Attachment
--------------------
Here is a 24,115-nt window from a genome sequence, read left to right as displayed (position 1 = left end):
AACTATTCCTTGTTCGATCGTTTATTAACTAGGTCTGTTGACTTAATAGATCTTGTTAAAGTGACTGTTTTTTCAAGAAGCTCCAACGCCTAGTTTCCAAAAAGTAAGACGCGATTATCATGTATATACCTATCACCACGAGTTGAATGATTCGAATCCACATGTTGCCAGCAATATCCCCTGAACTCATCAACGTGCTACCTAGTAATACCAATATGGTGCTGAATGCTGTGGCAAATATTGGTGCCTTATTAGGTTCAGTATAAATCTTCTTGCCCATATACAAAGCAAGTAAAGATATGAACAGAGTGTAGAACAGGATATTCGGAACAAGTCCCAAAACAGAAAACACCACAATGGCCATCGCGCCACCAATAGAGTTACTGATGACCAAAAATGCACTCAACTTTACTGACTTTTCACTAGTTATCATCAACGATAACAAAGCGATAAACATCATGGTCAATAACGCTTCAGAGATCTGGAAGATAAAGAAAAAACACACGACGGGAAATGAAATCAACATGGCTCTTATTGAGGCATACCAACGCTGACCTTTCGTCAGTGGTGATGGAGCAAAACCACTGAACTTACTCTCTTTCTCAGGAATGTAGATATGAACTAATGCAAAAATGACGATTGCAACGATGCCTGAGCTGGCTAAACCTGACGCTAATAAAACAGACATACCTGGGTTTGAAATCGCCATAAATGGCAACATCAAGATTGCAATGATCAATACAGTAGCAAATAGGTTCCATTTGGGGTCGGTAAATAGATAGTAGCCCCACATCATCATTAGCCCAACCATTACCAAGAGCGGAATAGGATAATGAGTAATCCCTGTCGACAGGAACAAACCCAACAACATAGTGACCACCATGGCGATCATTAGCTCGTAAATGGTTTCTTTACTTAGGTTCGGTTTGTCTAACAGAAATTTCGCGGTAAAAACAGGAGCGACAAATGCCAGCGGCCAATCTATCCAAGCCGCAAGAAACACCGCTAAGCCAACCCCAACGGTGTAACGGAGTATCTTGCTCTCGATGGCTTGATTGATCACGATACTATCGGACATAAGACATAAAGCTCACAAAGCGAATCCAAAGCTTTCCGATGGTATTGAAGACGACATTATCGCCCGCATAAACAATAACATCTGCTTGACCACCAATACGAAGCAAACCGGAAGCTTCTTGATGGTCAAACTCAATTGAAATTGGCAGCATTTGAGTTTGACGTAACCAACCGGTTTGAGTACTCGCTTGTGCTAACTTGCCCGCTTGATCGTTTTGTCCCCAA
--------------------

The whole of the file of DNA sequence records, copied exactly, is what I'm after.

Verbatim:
Here is a 24,115-nt window from a genome sequence, read left to right as displayed (position 1 = left end):
AACTATTCCTTGTTCGATCGTTTATTAACTAGGTCTGTTGACTTAATAGATCTTGTTAAAGTGACTGTTTTTTCAAGAAGCTCCAACGCCTAGTTTCCAAAAAGTAAGACGCGATTATCATGTATATACCTATCACCACGAGTTGAATGATTCGAATCCACATGTTGCCAGCAATATCCCCTGAACTCATCAACGTGCTACCTAGTAATACCAATATGGTGCTGAATGCTGTGGCAAATATTGGTGCCTTATTAGGTTCAGTATAAATCTTCTTGCCCATATACAAAGCAAGTAAAGATATGAACAGAGTGTAGAACAGGATATTCGGAACAAGTCCCAAAACAGAAAACACCACAATGGCCATCGCGCCACCAATAGAGTTACTGATGACCAAAAATGCACTCAACTTTACTGACTTTTCACTAGTTATCATCAACGATAACAAAGCGATAAACATCATGGTCAATAACGCTTCAGAGATCTGGAAGATAAAGAAAAAACACACGACGGGAAATGAAATCAACATGGCTCTTATTGAGGCATACCAACGCTGACCTTTCGTCAGTGGTGATGGAGCAAAACCACTGAACTTACTCTCTTTCTCAGGAATGTAGATATGAACTAATGCAAAAATGACGATTGCAACGATGCCTGAGCTGGCTAAACCTGACGCTAATAAAACAGACATACCTGGGTTTGAAATCGCCATAAATGGCAACATCAAGATTGCAATGATCAATACAGTAGCAAATAGGTTCCATTTGGGGTCGGTAAATAGATAGTAGCCCCACATCATCATTAGCCCAACCATTACCAAGAGCGGAATAGGATAATGAGTAATCCCTGTCGACAGGAACAAACCCAACAACATAGTGACCACCATGGCGATCATTAGCTCGTAAATGGTTTCTTTACTTAGGTTCGGTTTGTCTAACAGAAATTTCGCGGTAAAAACAGGAGCGACAAATGCCAGCGGCCAATCTATCCAAGCCGCAAGAAACACCGCTAAGCCAACCCCAACGGTGTAACGGAGTATCTTGCTCTCGATGGCTTGATTGATCACGATACTATCGGACATAAGACATAAAGCTCACAAAGCGAATCCAAAGCTTTCCGATGGTATTGAAGACGACATTATCGCCCGCATAAACAATAACATCTGCTTGACCACCAATACGAAGCAAACCGGAAGCTTCTTGATGGTCAAACTCAATTGAAATTGGCAGCATTTGAGTTTGACGTAACCAACCGGTTTGAGTACTCGCTTGTGCTAACTTGCCCGCTTGATCGTTTTGTCCCCAA